(Katerina Georgieva/CBC - image credit)
Hateful vandalism on the office windows of Windsor's We Trans Support agency has left staff feeling "disheartened," but serves as a reminder to them that there's more work to be done to encourage a change of heart in the region.
Alexander Reid, the organization's executive director, said he found a swastika and a homophobic slur written across the windows of the organization offices Monday and immediately reported the incident to Windsor police.
In an emailed statement, police confirmed that they are actively investigating the incident.
This isn't the first time the organization has faced this sort of discrimination. But for Reid, it's the first time he's witnessed it as the agency's lead.
"After reflecting on it, I thought to myself this is a opportunity for us to know as an agency that the work we're doing is important and there's still a lot of work to be done and the people in Windsor-Essex they still do need their minds and their hearts to be changed," he told CBC News on Tuesday.
At this time, he said that police have already checked nearby security footage and are working on gathering any potential suspects.
"It's definitely disheartening," Reid said. "It's upsetting to know people take time out of their day and they take time to do something that's just an expression of hate and an expression of ignorance."
For members of the community, Reid said he understands how the vandalism can be triggering, but that the agency is striving to educate and encourage growth in the community.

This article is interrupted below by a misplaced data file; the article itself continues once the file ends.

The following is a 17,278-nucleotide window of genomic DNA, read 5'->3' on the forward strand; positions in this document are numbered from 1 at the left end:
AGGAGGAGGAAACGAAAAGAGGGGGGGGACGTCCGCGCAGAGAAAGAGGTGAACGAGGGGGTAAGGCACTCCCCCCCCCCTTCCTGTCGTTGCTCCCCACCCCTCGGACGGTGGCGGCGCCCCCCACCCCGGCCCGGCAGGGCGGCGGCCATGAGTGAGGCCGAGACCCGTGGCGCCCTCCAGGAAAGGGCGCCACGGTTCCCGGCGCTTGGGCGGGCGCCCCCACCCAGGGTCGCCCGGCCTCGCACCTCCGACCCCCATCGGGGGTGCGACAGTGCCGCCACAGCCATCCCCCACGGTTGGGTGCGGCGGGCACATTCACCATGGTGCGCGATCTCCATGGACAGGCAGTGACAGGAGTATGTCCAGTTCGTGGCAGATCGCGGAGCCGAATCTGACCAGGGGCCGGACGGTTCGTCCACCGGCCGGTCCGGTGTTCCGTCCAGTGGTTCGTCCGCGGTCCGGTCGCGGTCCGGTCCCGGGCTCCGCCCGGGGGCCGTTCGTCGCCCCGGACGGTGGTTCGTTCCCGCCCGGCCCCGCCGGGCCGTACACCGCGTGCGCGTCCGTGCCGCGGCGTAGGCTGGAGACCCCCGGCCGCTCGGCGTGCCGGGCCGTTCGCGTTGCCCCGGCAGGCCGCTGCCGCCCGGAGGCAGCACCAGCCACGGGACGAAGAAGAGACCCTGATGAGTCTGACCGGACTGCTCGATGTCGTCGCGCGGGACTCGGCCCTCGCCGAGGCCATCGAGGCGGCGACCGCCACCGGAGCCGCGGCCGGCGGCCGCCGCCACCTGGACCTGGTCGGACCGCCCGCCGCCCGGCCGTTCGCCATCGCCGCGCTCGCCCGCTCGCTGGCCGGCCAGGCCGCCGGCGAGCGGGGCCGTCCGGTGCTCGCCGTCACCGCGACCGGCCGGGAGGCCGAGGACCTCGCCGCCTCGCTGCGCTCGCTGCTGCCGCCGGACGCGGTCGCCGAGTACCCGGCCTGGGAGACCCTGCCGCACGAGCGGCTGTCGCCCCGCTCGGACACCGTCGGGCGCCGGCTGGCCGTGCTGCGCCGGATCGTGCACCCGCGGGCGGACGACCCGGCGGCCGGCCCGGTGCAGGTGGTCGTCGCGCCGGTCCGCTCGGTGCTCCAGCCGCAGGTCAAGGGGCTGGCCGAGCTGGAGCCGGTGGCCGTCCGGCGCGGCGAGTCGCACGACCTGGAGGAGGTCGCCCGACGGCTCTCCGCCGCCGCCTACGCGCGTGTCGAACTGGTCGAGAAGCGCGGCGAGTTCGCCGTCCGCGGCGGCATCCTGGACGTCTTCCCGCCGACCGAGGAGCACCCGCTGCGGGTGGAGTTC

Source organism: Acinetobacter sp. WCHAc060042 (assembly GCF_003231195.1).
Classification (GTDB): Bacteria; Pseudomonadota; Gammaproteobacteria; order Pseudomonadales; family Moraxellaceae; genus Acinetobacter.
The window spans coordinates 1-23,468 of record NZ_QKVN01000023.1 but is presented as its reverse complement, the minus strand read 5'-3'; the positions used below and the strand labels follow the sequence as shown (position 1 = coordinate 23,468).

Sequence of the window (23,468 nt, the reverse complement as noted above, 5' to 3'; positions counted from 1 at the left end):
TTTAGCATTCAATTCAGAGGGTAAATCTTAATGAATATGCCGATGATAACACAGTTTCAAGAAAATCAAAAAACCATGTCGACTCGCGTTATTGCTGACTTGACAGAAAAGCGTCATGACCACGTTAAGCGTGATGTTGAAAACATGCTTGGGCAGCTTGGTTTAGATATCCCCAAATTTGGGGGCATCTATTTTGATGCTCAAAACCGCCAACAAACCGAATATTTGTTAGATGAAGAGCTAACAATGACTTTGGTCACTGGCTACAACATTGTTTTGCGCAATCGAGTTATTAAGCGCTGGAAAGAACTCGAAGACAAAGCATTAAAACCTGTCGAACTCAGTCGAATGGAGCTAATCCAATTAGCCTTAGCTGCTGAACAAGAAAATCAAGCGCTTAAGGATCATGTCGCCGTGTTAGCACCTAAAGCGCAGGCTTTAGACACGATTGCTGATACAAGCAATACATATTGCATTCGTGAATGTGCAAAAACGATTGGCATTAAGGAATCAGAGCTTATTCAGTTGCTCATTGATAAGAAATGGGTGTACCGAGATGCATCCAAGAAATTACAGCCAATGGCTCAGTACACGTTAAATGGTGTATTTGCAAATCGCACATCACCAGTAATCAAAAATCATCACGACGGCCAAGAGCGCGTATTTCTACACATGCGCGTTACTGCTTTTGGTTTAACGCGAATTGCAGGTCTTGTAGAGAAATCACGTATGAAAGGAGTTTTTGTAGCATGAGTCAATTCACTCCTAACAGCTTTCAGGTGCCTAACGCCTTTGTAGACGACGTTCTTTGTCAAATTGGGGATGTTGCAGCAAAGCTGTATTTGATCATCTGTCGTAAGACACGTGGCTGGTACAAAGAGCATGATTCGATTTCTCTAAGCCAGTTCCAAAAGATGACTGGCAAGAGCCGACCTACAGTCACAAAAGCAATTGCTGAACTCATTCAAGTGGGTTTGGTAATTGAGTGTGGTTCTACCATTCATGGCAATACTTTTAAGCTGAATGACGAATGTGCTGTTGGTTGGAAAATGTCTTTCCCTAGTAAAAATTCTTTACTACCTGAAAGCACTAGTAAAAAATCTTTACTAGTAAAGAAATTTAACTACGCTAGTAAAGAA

"We're always providing the most opportunities to be safe that we can and we can't protect everyone from the outside world but we can guarantee that inside our doors we maintain that code of conduct and we're always there to offer support, mental health services," he said.
Difficult to persecute someone for hate speech
Richard Moon, a law professor at the University of Windsor who specializes in hate speech, says the incident is "awful and disgusting."
He said he's unsure that Windsor-Essex is any different from other places when it comes to hate speech, but that there has been increase in this behaviour in general, specifically over the course of the pandemic.
"The main factors that have perhaps led to an increase in these sorts of incidents, acts are really social media in which it's much easier for hateful views to circulate and for individuals to encourage each other, embolden each other to engage in acts like this or generally just hold hateful views," he said.
Moon added that this may also be the result of certain political figures, who have expressed views that encourage these sorts of thoughts in others.
Unfortunately, he added, charging someone in an offence like this is difficult, mainly because the incident happened "anonymously."
Even then, if police were to have a suspect, "criminal prosecution for hate speech is not an easy thing," he said.
"It's a cumbersome process and conviction is not always straightforward," he said. "It seems to me that obviously the symbols and language used here ... [have] a pretty clear meaning to most of us and I think there's no question that it should be and is regarded as a hateful symbol."
The perpetrator, he said, could face a property offence charge but since the words and symbols are hateful, the person would likely be charged for breaking a hate speech law under the criminal code.
He said the hope is that prominent members of the community stand up and denounce the behaviour, encouraging conversation as to how to prevent similar situations from happening in the future.